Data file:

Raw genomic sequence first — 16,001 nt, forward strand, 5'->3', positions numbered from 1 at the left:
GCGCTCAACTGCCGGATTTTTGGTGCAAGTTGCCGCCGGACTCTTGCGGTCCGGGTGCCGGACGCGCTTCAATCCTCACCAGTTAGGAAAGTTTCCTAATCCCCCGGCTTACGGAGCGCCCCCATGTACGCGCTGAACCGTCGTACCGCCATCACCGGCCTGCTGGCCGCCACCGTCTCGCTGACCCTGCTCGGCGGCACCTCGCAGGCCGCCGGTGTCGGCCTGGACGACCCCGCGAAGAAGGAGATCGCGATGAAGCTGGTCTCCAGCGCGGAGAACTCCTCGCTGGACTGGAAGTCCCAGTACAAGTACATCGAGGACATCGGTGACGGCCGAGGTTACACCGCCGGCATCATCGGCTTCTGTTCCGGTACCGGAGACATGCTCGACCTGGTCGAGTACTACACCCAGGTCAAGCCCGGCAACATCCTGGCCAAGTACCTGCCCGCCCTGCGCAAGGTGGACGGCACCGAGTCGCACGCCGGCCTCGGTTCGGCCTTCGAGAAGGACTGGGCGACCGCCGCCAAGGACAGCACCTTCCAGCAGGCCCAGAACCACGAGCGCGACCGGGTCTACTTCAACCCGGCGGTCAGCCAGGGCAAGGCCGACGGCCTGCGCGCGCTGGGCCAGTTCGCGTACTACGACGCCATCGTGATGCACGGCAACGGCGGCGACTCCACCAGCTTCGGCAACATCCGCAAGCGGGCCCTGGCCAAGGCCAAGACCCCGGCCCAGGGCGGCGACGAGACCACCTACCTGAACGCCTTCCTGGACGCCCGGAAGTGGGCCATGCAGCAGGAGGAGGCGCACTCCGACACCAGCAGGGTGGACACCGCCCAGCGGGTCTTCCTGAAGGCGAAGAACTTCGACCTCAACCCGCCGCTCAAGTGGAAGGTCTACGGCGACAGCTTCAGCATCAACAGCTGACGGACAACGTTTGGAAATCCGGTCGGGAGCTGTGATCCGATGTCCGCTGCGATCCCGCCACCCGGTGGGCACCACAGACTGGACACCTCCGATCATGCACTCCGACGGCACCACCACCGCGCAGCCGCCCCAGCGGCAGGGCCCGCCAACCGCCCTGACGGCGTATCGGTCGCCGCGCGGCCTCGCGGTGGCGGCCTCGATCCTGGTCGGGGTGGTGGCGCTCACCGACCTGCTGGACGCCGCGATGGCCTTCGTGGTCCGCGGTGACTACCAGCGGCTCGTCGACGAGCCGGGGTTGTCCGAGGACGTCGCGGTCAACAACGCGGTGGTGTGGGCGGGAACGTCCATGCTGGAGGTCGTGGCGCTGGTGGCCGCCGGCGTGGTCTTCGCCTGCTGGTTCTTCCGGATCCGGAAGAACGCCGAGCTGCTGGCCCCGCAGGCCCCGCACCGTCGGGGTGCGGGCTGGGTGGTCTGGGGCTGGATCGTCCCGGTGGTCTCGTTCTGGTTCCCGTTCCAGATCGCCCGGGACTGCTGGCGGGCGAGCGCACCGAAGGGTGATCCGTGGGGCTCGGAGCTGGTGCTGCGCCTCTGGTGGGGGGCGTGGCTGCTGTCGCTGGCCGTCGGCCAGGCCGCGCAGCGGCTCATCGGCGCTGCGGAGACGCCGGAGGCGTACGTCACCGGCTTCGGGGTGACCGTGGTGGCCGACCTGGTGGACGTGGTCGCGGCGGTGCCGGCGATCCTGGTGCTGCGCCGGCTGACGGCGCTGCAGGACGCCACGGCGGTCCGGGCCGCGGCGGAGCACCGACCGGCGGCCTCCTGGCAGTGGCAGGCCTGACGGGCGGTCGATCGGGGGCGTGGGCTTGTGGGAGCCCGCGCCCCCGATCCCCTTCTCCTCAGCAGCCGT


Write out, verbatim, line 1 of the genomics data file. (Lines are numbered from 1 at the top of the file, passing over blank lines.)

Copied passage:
Raw genomic sequence first — 16,001 nt, forward strand, 5'->3', positions numbered from 1 at the left: